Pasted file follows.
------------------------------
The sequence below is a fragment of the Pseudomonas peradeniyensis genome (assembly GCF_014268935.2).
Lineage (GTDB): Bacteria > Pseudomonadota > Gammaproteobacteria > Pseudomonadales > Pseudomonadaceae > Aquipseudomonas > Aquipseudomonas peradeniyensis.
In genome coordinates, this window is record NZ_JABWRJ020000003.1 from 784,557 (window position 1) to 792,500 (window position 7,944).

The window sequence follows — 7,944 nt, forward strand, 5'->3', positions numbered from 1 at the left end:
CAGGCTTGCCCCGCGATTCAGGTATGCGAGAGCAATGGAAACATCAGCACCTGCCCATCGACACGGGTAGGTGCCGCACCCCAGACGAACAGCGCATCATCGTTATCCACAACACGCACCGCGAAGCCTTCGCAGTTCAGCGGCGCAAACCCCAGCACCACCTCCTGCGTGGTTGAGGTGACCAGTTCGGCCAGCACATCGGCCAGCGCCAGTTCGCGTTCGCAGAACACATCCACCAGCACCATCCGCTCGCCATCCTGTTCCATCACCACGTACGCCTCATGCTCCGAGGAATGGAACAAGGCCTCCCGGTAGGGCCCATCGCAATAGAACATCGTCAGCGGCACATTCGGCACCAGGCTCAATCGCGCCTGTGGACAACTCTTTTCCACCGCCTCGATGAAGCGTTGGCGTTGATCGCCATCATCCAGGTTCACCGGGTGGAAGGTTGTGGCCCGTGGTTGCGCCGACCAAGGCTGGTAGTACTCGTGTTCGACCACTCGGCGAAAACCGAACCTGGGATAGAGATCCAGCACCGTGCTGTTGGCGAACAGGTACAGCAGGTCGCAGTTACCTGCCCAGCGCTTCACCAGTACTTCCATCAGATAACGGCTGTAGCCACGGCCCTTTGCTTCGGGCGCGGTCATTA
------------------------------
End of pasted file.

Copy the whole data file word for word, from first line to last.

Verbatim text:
The sequence below is a fragment of the Pseudomonas peradeniyensis genome (assembly GCF_014268935.2).
Lineage (GTDB): Bacteria > Pseudomonadota > Gammaproteobacteria > Pseudomonadales > Pseudomonadaceae > Aquipseudomonas > Aquipseudomonas peradeniyensis.
In genome coordinates, this window is record NZ_JABWRJ020000003.1 from 784,557 (window position 1) to 792,500 (window position 7,944).

The window sequence follows — 7,944 nt, forward strand, 5'->3', positions numbered from 1 at the left end:
CAGGCTTGCCCCGCGATTCAGGTATGCGAGAGCAATGGAAACATCAGCACCTGCCCATCGACACGGGTAGGTGCCGCACCCCAGACGAACAGCGCATCATCGTTATCCACAACACGCACCGCGAAGCCTTCGCAGTTCAGCGGCGCAAACCCCAGCACCACCTCCTGCGTGGTTGAGGTGACCAGTTCGGCCAGCACATCGGCCAGCGCCAGTTCGCGTTCGCAGAACACATCCACCAGCACCATCCGCTCGCCATCCTGTTCCATCACCACGTACGCCTCATGCTCCGAGGAATGGAACAAGGCCTCCCGGTAGGGCCCATCGCAATAGAACATCGTCAGCGGCACATTCGGCACCAGGCTCAATCGCGCCTGTGGACAACTCTTTTCCACCGCCTCGATGAAGCGTTGGCGTTGATCGCCATCATCCAGGTTCACCGGGTGGAAGGTTGTGGCCCGTGGTTGCGCCGACCAAGGCTGGTAGTACTCGTGTTCGACCACTCGGCGAAAACCGAACCTGGGATAGAGATCCAGCACCGTGCTGTTGGCGAACAGGTACAGCAGGTCGCAGTTACCTGCCCAGCGCTTCACCAGTACTTCCATCAGATAACGGCTGTAGCCACGGCCCTTTGCTTCGGGCGCGGTCATTA